'Take Back the co-op' group alleges corporatization
Group Seeks Special Meeting to Oust Leadership
BY DENNIS DOMRZALSKI
In the winter of 2015, a La Montañita Co-op member got home from shopping at the co-op’s Santa Fe store. She checked her receipt and thought she spotted a huge mistake: A single head of organic cauliflower had cost her $26.
She returned to the store to check if the price was a mistake and was told it wasn’t, as it was organic cauliflower that was out-of-season. She returned the cauliflower.
That incident exemplifies the complaints that co-op members had been leveling against La Montañita for years about produce being too expensive, and led the co-op’s management to decide to stock less expensive non-organic fruits and vegetables.
So earlier this year, it added 15 non-organic fruits and vegetables known as the “Clean 15,” which is conventionally grown produce that has the least amount of pesticide residue, as defined by the Environmental Working Group, a non-partisan nonprofit dedicated to identifying toxins in food, water and the soil.
The co-op’s critics objected, arguing that the difference in pesticide residue between the 15 cleanest and 15 dirtiest vegetables and fruits is insignificant, and demanded that non-organic food be removed from the co-op’s stores. The debate over the “Clean 15” decision sparked a movement among a small group of co-op members who call themselves “Take Back the Co-op.” The group’s goal is to impeach all nine of La Montañita’s board members and to fire its recently hired general manager, Dennis Hanley.
The insurgency has also put forth a rather sweeping conspiracy theory: A cabal of three for-profit and nonprofit entities are working to “corporatize” the 40-year-old co-op, minimize the decision-making authority of its 16,000 member-owners and turn the venerable Albuquerque institution into just another grocery store.
The dump-the-board movement is led by two Santa Fe residents and co-op members, Django Zeaman and Dorothy Finnigan. They’ve said that La Montañita’s new management direction will destroy the co-op and its democracy-based values. To prevent that, they’ve launched a petition drive that they hope will lead to the ouster of the co-op’s board members and Hanley.
Under the co-op’s bylaws, Zeaman and Finnigan need only 1,600 signatures to call a special meeting of La Montañita’s board and attempt to replace it with their own slate of candidates. They’ve already acquired 1,400 signatures.
Co-op officials and the board’s supporters deny the existence of any conspiracy. Its leadership argues that to survive in today’s highly competitive grocery market, in which national retailers like Wal-Mart and Trader Joe’s carry organic produce, La Montañita needs to offer a wider and cheaper variety of goods.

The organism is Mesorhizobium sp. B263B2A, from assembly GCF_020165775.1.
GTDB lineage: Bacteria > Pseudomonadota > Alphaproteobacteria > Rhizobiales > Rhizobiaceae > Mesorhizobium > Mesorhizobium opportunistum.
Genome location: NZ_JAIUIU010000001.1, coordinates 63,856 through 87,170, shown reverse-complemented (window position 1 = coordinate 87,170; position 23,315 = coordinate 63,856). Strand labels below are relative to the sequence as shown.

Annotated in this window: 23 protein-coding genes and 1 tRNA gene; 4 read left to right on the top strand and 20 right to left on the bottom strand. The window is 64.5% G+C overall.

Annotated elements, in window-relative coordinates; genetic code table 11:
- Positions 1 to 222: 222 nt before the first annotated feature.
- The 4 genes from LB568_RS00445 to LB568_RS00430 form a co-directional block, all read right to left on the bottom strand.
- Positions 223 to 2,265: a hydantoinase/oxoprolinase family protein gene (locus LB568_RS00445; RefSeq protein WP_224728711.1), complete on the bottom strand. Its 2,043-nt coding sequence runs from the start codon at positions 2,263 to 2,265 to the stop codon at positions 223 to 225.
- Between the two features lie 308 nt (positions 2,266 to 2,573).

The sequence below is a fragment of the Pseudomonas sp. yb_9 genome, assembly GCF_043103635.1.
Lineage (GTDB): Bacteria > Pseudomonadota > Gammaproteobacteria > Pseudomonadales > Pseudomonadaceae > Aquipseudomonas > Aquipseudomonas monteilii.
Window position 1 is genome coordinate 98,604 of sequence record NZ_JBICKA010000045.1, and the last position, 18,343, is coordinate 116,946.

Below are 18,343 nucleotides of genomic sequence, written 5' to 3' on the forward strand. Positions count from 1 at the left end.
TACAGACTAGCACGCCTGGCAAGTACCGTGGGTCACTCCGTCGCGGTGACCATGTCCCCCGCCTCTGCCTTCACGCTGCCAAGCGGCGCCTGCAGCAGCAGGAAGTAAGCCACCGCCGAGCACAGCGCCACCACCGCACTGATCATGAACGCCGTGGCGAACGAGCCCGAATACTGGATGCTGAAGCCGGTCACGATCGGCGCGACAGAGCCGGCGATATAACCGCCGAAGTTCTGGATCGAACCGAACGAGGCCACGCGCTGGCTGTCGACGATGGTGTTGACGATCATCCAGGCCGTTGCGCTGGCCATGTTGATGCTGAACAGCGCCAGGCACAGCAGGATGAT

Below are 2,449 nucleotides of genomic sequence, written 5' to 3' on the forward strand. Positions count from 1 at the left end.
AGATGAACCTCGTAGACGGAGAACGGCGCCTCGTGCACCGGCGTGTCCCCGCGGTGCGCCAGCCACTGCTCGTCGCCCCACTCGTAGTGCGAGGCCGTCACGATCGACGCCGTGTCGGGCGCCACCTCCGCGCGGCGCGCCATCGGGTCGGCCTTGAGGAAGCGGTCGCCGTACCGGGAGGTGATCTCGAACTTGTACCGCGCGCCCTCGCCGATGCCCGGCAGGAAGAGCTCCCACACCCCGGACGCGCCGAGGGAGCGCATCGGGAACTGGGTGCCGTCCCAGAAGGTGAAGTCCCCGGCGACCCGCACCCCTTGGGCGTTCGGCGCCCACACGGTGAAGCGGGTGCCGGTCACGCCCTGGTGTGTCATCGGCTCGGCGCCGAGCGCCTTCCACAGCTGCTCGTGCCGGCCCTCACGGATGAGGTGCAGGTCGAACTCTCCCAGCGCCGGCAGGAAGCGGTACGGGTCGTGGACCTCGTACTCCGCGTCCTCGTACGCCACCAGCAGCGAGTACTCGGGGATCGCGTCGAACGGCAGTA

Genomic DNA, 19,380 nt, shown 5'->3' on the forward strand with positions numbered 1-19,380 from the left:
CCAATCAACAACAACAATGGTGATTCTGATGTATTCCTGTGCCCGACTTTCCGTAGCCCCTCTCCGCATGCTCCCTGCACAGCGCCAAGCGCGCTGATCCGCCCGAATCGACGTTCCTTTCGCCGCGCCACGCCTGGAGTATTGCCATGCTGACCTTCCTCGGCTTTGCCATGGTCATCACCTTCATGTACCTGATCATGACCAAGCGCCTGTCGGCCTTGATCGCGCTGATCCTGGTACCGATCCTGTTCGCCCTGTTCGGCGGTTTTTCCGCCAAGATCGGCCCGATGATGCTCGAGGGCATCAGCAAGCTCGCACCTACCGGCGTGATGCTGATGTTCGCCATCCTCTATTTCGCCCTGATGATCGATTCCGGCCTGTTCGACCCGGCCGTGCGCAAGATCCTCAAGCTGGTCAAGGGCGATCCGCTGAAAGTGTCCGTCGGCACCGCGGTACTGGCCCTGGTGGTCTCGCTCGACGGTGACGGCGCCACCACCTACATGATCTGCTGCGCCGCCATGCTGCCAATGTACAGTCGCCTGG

Co-op supporters said that if Zeaman and Finnigan get their way, La Montañita – a nonprofit business that operates six stores and employs around 280 people – could disintegrate.
What would also go, they say, is a warehouse and distribution system for local farmers that La Montañita has built over the past 10 years. The system gives farmers an efficient way to sell their goods throughout the state.
“What is at risk is stability, and people [are] making decisions without understanding the business,” said Martha Whitman, who has been involved in the co-op since 1982. She served as chairman of its board from 2004 to 2014.
“If you think there is a conspiracy, you are going to see it everywhere,” she said. “If they take over, we will go back to people making the decisions without understanding the consequences, and potentially, if we keep losing market share, we could go out of business.”
How it began
The trouble started in March when La Montañita began stocking the “Clean 15” non-organic produce. Some co-op members, including Zeaman and Finnigan, were infuriated and demanded answers from the board, which they said they never got.
“This was a violation of ecologically sound principles and a lack of transparency,” Zeaman said. “The board was not being responsive.”
But Whitman, who has managed stores for the co-op and oversaw its move in 1987 to its Nob Hill location, said not every decision on what to stock can, or should, be put to a vote of 16,000 members.
“We have made a lot of decisions to carry things that have not involved the members,” Whitman said. “Being a co-op means a lot of different things to different people, and it is never about small groups saying ‘This is how we want it.’”
She reiterated: “We have 16,000 members.”
La Montañita Board President Ariana Marchello said the board did offer to meet with Zeaman and other co-op members upset over the “Clean 15” in public meetings, but Zeaman refused because he wanted to meet privately with the board. Instead, the board held a series of meetings in Albuquerque and Santa Fe.
“I hear that a lot, that the board was unresponsive. You have to take that to mean that they did not like what the board’s response was,” Marchello said. “We called our own town hall-style meetings and invited Django [Zeaman] and his group to these meetings., But they wanted to meet only with the board. I said, ‘We don’t meet that way. We have a general manager, a senior management team and the board,’ and they didn’t want it.
“We went through these meetings and got to know a lot of people who had all kinds of views, people who were curious, but it wasn’t the kind of meeting Django wanted,” Marchello said.
She added that some Take Back the Co-op members who did attend those meetings suggested that people who wanted cheaper goods and conventional produce “could go shop somewhere else.”
After that failed attempt at detente, Zeaman and Finnigan expanded their list of complaints to include labor issues as well as the fact that La Montañita’s West Side store, which opened in 2013, hasn’t yet turned a profit. According to Take Back the Co-op’s website, that store has lost $500,000.
One of the triad of accused co-conspirators is a Vermont-based consulting cooperative that is allegedly training co-op boards across the nation on how to de-democratize co-ops, according to the Take Back the Co-op movement.